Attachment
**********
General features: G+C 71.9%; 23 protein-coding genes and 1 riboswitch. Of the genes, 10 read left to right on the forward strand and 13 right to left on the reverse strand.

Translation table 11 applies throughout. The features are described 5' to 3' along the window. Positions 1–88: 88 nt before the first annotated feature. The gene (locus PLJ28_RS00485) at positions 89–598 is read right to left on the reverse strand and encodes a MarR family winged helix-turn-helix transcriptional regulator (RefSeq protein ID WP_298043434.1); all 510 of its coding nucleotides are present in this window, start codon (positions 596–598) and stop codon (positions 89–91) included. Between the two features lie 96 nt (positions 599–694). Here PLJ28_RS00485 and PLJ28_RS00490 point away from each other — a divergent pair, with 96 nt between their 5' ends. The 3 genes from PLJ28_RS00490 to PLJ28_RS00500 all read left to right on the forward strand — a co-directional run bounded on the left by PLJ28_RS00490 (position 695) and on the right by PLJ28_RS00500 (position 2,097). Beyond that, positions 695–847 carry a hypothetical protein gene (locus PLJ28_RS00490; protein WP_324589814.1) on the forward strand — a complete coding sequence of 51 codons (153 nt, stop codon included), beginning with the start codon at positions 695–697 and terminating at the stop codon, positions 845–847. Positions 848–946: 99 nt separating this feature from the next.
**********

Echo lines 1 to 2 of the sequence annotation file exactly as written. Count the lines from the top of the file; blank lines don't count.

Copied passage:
General features: G+C 71.9%; 23 protein-coding genes and 1 riboswitch. Of the genes, 10 read left to right on the forward strand and 13 right to left on the reverse strand.

Translation table 11 applies throughout. The features are described 5' to 3' along the window. Positions 1–88: 88 nt before the first annotated feature. The gene (locus PLJ28_RS00485) at positions 89–598 is read right to left on the reverse strand and encodes a MarR family winged helix-turn-helix transcriptional regulator (RefSeq protein ID WP_298043434.1); all 510 of its coding nucleotides are present in this window, start codon (positions 596–598) and stop codon (positions 89–91) included. Between the two features lie 96 nt (positions 599–694). Here PLJ28_RS00485 and PLJ28_RS00490 point away from each other — a divergent pair, with 96 nt between their 5' ends. The 3 genes from PLJ28_RS00490 to PLJ28_RS00500 all read left to right on the forward strand — a co-directional run bounded on the left by PLJ28_RS00490 (position 695) and on the right by PLJ28_RS00500 (position 2,097). Beyond that, positions 695–847 carry a hypothetical protein gene (locus PLJ28_RS00490; protein WP_324589814.1) on the forward strand — a complete coding sequence of 51 codons (153 nt, stop codon included), beginning with the start codon at positions 695–697 and terminating at the stop codon, positions 845–847. Positions 848–946: 99 nt separating this feature from the next.